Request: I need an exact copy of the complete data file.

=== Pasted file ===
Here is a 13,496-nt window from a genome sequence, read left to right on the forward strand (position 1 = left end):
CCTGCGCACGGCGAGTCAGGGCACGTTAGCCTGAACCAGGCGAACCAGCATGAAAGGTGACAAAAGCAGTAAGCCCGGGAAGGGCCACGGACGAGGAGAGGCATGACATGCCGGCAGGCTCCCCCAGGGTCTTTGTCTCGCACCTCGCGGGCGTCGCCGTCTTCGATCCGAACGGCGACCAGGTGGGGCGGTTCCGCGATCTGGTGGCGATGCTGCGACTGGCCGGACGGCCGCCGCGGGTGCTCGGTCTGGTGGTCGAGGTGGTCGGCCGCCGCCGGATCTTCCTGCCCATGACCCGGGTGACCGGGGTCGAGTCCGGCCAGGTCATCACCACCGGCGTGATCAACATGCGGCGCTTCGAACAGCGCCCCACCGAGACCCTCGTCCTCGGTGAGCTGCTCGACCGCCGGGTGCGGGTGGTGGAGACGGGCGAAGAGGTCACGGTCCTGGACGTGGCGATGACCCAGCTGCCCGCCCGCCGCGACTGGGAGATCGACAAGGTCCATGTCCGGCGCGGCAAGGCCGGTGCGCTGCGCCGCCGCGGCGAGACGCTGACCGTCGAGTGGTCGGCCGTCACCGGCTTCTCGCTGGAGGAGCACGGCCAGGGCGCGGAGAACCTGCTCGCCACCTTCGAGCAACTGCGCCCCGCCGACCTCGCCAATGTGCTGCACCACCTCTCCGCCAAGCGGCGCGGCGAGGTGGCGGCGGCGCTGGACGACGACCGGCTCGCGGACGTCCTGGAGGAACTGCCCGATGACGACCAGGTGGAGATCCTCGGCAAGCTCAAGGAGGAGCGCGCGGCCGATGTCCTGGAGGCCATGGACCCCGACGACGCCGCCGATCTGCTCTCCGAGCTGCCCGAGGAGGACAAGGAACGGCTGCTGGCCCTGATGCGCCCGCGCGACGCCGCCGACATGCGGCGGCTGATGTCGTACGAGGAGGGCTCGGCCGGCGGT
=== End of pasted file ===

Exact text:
Here is a 13,496-nt window from a genome sequence, read left to right on the forward strand (position 1 = left end):
CCTGCGCACGGCGAGTCAGGGCACGTTAGCCTGAACCAGGCGAACCAGCATGAAAGGTGACAAAAGCAGTAAGCCCGGGAAGGGCCACGGACGAGGAGAGGCATGACATGCCGGCAGGCTCCCCCAGGGTCTTTGTCTCGCACCTCGCGGGCGTCGCCGTCTTCGATCCGAACGGCGACCAGGTGGGGCGGTTCCGCGATCTGGTGGCGATGCTGCGACTGGCCGGACGGCCGCCGCGGGTGCTCGGTCTGGTGGTCGAGGTGGTCGGCCGCCGCCGGATCTTCCTGCCCATGACCCGGGTGACCGGGGTCGAGTCCGGCCAGGTCATCACCACCGGCGTGATCAACATGCGGCGCTTCGAACAGCGCCCCACCGAGACCCTCGTCCTCGGTGAGCTGCTCGACCGCCGGGTGCGGGTGGTGGAGACGGGCGAAGAGGTCACGGTCCTGGACGTGGCGATGACCCAGCTGCCCGCCCGCCGCGACTGGGAGATCGACAAGGTCCATGTCCGGCGCGGCAAGGCCGGTGCGCTGCGCCGCCGCGGCGAGACGCTGACCGTCGAGTGGTCGGCCGTCACCGGCTTCTCGCTGGAGGAGCACGGCCAGGGCGCGGAGAACCTGCTCGCCACCTTCGAGCAACTGCGCCCCGCCGACCTCGCCAATGTGCTGCACCACCTCTCCGCCAAGCGGCGCGGCGAGGTGGCGGCGGCGCTGGACGACGACCGGCTCGCGGACGTCCTGGAGGAACTGCCCGATGACGACCAGGTGGAGATCCTCGGCAAGCTCAAGGAGGAGCGCGCGGCCGATGTCCTGGAGGCCATGGACCCCGACGACGCCGCCGATCTGCTCTCCGAGCTGCCCGAGGAGGACAAGGAACGGCTGCTGGCCCTGATGCGCCCGCGCGACGCCGCCGACATGCGGCGGCTGATGTCGTACGAGGAGGGCTCGGCCGGCGGT